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Boffins make a computer that’s dwarfed by a grain of rice

SIZE ABSOLUTELY DOES MATTER when it comes to making the world’s smallest computer, which boffins at the University of Michigan have done.

At a mere 0.3mm, the tiny device makes a grain of rice look like a giant in comparison. But note the use of the term ‘device’; that’s because the tiny size of the machine raises questions as to what can be called a computer when things get stupidly small.

IBM recently made a song and dance about having the world’s smallest computer that measures 1mm x 1mm, enough to lose itself in a good sized pinch of salt.

But the clever folks at the University of Michigan have been arching their eyebrows in a questioning fashion, noting that when such a device is turned off it loses all its data and programming, unlike a true computer, meaning it’s questionable whether such a small machine can indeed be called a computer.

“We are not sure if they should be called computers or not. It’s more of a matter of opinion whether they have the minimum functionality required,” said David Blaauw, a professor of electrical and computer engineering, who led the development of the new system alongside a couple of other academics.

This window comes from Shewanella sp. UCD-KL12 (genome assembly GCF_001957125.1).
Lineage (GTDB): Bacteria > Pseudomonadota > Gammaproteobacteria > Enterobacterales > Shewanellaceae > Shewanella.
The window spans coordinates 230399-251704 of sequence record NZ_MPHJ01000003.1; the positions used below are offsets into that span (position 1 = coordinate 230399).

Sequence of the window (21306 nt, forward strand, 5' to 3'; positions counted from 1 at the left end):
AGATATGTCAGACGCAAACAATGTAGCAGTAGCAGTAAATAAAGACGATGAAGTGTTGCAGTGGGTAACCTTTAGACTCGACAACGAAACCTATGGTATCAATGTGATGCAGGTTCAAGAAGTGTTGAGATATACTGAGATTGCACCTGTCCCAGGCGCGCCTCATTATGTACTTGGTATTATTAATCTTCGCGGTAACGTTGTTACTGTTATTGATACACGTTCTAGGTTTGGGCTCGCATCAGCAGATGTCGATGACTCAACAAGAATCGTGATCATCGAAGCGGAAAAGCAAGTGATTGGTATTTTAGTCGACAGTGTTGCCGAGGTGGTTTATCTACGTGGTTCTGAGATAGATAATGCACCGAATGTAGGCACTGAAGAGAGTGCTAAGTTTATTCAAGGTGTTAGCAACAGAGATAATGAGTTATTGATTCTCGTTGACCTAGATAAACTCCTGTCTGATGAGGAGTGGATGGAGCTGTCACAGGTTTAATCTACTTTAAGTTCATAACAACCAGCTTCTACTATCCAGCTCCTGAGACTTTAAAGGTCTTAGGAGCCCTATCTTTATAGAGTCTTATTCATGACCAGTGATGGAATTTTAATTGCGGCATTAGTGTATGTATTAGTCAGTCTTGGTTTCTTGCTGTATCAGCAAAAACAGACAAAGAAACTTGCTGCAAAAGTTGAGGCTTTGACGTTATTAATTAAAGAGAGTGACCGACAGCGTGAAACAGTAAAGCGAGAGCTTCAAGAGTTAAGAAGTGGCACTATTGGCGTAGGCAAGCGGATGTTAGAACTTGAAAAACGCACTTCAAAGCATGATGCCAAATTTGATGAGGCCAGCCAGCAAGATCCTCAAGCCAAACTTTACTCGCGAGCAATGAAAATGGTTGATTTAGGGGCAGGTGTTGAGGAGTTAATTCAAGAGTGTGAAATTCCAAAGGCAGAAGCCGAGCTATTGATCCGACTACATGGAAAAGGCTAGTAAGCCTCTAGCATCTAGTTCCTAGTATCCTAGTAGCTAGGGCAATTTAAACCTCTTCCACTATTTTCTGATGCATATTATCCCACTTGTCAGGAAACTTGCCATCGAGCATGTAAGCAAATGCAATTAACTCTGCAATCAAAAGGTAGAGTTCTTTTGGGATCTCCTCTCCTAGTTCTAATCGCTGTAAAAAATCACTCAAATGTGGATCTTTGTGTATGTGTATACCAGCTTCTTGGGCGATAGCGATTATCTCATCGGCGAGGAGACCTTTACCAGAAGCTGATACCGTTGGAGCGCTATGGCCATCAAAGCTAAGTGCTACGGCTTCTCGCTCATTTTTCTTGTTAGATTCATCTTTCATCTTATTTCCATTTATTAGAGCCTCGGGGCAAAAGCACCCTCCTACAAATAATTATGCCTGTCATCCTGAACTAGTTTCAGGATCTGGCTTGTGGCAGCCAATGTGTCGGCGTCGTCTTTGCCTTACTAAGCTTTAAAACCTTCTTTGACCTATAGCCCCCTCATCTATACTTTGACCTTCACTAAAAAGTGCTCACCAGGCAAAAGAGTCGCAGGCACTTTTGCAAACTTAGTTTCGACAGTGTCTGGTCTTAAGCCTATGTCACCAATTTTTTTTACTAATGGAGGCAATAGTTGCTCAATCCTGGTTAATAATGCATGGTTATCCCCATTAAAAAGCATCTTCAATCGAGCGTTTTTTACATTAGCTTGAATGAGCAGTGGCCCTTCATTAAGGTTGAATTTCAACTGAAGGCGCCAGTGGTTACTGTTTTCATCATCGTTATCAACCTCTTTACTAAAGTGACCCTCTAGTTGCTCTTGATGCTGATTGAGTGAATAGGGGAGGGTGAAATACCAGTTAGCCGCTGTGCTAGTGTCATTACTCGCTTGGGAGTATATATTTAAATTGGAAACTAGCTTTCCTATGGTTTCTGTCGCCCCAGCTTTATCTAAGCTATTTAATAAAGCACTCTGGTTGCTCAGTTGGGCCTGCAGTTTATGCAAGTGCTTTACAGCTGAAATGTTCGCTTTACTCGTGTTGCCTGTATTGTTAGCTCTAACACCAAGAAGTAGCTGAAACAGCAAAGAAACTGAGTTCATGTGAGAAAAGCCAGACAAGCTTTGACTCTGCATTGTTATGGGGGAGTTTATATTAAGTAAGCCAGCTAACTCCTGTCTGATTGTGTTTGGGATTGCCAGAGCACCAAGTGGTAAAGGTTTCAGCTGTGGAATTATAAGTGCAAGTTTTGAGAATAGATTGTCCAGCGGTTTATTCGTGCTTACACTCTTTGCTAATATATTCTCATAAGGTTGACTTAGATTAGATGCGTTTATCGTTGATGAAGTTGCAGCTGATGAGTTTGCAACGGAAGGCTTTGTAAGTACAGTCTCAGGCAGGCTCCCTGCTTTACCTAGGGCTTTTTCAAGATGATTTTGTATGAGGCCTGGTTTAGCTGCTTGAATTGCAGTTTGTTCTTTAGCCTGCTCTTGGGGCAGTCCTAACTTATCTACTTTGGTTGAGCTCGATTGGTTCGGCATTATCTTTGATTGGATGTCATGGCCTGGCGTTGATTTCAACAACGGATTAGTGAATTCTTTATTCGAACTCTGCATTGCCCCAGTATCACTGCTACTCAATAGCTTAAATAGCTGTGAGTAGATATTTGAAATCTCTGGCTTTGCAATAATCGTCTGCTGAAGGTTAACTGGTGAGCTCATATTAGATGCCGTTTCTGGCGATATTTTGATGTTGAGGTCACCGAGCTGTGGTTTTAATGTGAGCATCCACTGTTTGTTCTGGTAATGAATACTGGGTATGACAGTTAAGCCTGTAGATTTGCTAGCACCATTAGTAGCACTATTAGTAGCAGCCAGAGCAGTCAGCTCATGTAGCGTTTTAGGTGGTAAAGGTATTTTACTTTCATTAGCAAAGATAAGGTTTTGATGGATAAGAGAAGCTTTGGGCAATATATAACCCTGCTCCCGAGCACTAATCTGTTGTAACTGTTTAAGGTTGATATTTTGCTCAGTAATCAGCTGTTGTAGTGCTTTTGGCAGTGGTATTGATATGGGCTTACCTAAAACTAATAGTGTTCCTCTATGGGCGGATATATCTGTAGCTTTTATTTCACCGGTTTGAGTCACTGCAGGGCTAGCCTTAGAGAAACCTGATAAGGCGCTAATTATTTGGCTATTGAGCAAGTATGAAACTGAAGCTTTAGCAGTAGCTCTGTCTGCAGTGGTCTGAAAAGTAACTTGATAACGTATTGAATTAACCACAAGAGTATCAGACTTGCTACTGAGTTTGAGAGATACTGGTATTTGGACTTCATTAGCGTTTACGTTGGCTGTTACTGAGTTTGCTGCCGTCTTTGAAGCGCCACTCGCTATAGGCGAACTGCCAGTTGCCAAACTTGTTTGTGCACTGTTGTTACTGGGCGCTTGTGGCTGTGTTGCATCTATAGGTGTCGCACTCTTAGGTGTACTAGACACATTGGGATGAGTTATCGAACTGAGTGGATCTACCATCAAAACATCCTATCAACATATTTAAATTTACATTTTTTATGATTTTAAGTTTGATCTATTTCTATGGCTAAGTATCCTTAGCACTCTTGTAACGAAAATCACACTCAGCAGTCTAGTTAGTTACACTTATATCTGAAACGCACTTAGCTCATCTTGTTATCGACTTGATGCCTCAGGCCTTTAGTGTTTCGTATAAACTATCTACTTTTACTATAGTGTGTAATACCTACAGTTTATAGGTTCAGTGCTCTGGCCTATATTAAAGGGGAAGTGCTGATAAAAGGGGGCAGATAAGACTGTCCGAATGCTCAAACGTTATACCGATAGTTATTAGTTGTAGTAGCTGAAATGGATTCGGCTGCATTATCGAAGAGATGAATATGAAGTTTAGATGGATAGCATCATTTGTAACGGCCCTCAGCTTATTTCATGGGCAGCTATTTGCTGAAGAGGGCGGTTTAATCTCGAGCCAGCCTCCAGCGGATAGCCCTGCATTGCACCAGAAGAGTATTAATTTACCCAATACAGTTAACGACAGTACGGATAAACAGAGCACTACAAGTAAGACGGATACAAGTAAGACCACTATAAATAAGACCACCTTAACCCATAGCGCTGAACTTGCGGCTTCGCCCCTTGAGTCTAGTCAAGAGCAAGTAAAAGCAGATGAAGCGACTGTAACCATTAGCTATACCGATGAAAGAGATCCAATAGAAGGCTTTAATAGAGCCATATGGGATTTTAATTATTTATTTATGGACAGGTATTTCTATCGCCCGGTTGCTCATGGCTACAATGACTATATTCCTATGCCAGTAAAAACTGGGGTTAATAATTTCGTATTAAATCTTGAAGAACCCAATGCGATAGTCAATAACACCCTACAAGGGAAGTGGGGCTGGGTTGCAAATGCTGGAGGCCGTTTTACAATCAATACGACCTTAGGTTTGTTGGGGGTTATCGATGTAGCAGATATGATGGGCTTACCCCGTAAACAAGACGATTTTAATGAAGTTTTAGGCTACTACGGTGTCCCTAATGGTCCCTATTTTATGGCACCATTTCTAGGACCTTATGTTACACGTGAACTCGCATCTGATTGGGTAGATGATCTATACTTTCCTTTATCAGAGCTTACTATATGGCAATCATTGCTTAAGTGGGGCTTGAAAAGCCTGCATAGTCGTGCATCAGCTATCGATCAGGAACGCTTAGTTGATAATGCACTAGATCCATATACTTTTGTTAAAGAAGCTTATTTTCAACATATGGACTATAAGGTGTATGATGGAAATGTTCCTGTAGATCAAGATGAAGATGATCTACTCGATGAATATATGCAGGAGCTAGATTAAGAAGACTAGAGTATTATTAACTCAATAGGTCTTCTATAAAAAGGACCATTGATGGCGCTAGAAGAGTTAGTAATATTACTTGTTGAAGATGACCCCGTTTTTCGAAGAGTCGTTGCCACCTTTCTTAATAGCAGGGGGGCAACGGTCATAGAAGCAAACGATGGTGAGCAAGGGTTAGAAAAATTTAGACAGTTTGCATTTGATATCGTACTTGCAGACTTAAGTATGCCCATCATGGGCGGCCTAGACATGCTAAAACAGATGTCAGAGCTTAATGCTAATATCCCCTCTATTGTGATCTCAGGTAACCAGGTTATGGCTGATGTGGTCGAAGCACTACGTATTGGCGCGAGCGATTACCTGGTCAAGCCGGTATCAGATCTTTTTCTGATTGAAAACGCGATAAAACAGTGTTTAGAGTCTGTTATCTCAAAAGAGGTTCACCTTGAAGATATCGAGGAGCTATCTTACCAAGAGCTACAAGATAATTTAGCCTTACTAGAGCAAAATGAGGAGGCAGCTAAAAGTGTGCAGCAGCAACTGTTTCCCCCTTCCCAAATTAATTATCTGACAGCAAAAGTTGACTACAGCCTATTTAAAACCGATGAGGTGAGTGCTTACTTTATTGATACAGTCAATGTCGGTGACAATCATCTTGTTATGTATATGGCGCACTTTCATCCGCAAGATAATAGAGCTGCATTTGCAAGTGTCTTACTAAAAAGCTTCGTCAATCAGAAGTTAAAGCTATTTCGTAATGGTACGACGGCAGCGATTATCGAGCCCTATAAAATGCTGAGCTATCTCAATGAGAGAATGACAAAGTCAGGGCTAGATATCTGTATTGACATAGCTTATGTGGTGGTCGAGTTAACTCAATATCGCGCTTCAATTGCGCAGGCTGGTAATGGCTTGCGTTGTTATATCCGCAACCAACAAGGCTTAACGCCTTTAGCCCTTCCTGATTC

As such, the braniacs aren’t calling their tiny device a computer, rather it’s a new computing microdevice.

Whatever its called, the machine is pretty impressive given it manages to fit in RAM and photovoltaics, the latter being needed to provide power to the device given fitting an electrical or battery power supply would be tricky at this scale. The photovoltaics also allow the device to send and receive data using light rather than use radio signals as it’s too small to fit a conventional antenna to.

This meant the packaging for the device had to be transparent but that in turn meant light interference from a base station to which the device sends data, meaning exchanging diodes used as tiny solar cell had to be switched for switched capacitors.

“We basically had to invent new ways of approaching circuit design that would be equally low power but could also tolerate light,” Blaauw explained.

The end result was a device that was used as a precision temperature sensor with the potential to measure the temperature inside tumours and aid in oncology work.

“Since the temperature sensor is small and biocompatible, we can implant it into a mouse and cancer cells grow around it,” said Gary Luker, a professor of radiology and biomedical engineering. “We are using this temperature sensor to investigate variations in temperature within a tumour versus normal tissue and if we can use changes in temperature to determine success or failure of therapy.”

But the tiny device has scope for use in other situations such as monitoring oil reservoirs or pressure inside of eyes for glaucoma diagnosis. Or even the study of tiny snails, because who doesn’t want to stick a tiny device into a mollusc?

While the boffins beaver away at figuring out what to next to do with the device, we guess it’s up to IBM and other computer makers to come up with the next world’s smallest computer that’s maybe not a computer. µ

Source : Inquirer

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